Treatment of tuberculous spondylitis at the cervicothoracic junction. Clinical impact of surgery by means of a sternotomy

Department of Orthopedic Surgery, Orthopadische Universitatsklinik, D 79106 Freiburg, Germany.
Saudi medical journal (Impact Factor: 0.59). 12/2002; 23(11):1414-8.
Source: PubMed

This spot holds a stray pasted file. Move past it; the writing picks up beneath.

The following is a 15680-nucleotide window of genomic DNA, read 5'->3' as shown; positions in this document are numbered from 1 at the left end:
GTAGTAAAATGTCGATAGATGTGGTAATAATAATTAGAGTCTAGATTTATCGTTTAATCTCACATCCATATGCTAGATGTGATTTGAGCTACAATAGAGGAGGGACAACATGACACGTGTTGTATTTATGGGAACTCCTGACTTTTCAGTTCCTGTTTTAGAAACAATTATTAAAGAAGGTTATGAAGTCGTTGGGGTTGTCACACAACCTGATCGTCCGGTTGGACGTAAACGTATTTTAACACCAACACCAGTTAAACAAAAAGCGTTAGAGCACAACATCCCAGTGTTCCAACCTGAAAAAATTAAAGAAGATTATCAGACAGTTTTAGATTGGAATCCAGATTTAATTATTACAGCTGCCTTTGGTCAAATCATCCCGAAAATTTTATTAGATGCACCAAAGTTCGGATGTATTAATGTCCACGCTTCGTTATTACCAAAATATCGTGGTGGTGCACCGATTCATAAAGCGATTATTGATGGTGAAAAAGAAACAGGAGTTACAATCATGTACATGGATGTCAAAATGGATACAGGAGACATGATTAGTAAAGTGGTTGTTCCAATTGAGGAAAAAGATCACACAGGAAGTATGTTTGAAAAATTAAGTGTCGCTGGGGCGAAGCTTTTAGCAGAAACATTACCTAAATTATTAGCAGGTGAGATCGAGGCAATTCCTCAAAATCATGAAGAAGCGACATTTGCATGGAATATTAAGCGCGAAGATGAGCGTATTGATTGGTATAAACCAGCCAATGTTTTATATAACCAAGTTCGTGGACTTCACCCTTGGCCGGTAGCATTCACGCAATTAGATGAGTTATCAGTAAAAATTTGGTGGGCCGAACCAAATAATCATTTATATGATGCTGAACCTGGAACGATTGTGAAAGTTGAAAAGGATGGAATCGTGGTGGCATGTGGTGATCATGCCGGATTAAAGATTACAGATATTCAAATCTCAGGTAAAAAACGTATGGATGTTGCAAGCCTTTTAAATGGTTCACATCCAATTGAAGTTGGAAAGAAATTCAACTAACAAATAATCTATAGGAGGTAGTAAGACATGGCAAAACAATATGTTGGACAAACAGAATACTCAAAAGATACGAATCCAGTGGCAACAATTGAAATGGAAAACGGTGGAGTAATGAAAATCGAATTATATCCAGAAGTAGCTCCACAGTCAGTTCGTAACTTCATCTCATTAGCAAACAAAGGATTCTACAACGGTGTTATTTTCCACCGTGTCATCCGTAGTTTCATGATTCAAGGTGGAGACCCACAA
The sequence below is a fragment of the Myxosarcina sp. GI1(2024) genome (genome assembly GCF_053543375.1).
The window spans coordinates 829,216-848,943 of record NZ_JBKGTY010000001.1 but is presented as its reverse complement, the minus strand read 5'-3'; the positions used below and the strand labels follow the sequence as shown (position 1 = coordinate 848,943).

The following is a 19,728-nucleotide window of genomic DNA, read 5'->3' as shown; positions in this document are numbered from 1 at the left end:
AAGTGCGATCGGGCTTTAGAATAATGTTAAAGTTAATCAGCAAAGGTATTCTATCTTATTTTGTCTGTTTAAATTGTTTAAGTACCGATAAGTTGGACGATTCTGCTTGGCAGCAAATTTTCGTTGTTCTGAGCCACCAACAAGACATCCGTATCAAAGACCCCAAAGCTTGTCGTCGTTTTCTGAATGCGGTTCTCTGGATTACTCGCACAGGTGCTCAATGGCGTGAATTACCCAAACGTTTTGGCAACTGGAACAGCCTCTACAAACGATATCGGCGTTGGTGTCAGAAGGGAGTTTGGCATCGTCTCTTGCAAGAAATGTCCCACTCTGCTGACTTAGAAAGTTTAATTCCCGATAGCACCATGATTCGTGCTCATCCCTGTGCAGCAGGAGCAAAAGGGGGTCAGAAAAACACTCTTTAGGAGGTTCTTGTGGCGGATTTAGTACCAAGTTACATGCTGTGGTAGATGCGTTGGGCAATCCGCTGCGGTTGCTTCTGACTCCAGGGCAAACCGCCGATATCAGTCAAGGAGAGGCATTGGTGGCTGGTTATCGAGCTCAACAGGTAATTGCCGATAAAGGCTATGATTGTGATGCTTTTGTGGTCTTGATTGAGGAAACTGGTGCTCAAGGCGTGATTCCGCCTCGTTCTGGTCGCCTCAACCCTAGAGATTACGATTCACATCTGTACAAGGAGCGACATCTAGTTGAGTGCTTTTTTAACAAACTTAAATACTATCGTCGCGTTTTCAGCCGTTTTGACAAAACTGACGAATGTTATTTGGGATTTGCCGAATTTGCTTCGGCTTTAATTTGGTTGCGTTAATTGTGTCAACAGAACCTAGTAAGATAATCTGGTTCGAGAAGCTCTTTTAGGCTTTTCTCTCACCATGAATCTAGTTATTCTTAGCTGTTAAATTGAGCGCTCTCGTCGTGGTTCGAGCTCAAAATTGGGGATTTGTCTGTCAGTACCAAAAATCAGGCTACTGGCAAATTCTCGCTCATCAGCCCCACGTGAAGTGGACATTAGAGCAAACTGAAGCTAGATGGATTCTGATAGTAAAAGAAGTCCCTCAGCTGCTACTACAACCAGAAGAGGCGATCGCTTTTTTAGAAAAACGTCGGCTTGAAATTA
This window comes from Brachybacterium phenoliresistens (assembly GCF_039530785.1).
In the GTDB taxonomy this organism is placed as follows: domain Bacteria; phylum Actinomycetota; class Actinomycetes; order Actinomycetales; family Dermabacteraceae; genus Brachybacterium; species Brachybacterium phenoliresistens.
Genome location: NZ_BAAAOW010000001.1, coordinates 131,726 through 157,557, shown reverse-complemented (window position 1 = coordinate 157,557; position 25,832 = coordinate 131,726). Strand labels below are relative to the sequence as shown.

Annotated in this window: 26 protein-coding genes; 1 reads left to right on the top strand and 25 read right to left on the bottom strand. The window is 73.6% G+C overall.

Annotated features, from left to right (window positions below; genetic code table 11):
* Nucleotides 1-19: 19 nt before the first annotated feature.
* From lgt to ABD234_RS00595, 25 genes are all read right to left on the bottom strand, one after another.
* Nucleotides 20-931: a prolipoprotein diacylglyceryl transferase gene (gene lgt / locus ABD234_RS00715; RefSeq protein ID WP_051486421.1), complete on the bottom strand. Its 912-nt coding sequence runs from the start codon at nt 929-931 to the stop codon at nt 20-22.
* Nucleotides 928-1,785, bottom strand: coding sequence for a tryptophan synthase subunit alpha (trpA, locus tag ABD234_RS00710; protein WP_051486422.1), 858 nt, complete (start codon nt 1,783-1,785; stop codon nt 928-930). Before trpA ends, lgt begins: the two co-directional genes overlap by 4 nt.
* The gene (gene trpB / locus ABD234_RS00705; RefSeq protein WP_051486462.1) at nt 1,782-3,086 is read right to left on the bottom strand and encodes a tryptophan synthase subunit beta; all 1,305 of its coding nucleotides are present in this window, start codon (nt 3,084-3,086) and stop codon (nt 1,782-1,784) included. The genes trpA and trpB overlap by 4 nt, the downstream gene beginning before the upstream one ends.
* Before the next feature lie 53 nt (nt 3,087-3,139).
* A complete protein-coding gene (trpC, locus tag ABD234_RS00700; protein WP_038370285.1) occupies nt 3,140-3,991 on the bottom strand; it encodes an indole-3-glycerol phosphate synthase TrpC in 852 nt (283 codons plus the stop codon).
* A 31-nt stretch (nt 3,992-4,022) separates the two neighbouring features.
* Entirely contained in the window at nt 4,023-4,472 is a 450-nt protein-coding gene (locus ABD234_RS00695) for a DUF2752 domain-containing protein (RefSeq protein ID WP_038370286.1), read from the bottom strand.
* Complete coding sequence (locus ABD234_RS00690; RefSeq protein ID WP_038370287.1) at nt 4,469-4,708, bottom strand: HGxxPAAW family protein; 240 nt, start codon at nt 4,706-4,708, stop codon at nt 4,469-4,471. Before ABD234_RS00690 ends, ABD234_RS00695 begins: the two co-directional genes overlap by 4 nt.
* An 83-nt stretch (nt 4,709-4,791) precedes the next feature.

The operative treatment of tuberculous spondylitis remains a challenge with regard to the surgical approach to the cervicothoracic junction. In addition, it is difficult to restore the resected vertebral bodies. Two cases of tuberculous spondylitis in this area are presented. The first case concerns a 25-year-old African patient suffering from the effects of tuberculous spondylitis: Destruction of vertebral bodies dorsal (D)1, D2, and D3, kyphosis coupled with compression of the spinal cord, as well as incomplete motor and sensory paraplegia (Frankel grade C). The operative treatment of tuberculous spondylitis that is described, approached the cervicothoracic junction by means of a sternotomia. Corpectomy of vertebral bodies D1 through D3 were followed by their restoration with the help of a titanium cage. As a result, the paraplegia disappeared. Ventral decompression was followed by dorsal instrumentation. The results of the operation are decompression of the spinal cord, correction of the kyphosis, and stable fusion followed by restitution of the paraplegia. Primary stability was provided by the use of a titanium cage and dorsal instrumentation. There was no need for an external brace. There was no loss of correction 3 years after the operation. The 2nd case concerns a 49-year-old European patient suffering from thoracic pain radiating around the chest. A partial destruction of D2 and D3 with kyphosis and compression of the spinal cord because of a tuberculous spondylitis were detected, neurological deficits were not found. The corpectomy of D2 and D3 were proceeded by means of a sternotomy, the defect was restored with the help of a titanium cage. Due to the use of a ventral Morscher plate an additional dorsal instrumentation was not necessary. The patient was fixed in a minerva plaster for 3 months. There was no loss of correction 2 years after the operation. Both patients are manual workers and postoperatively adapted to their former work.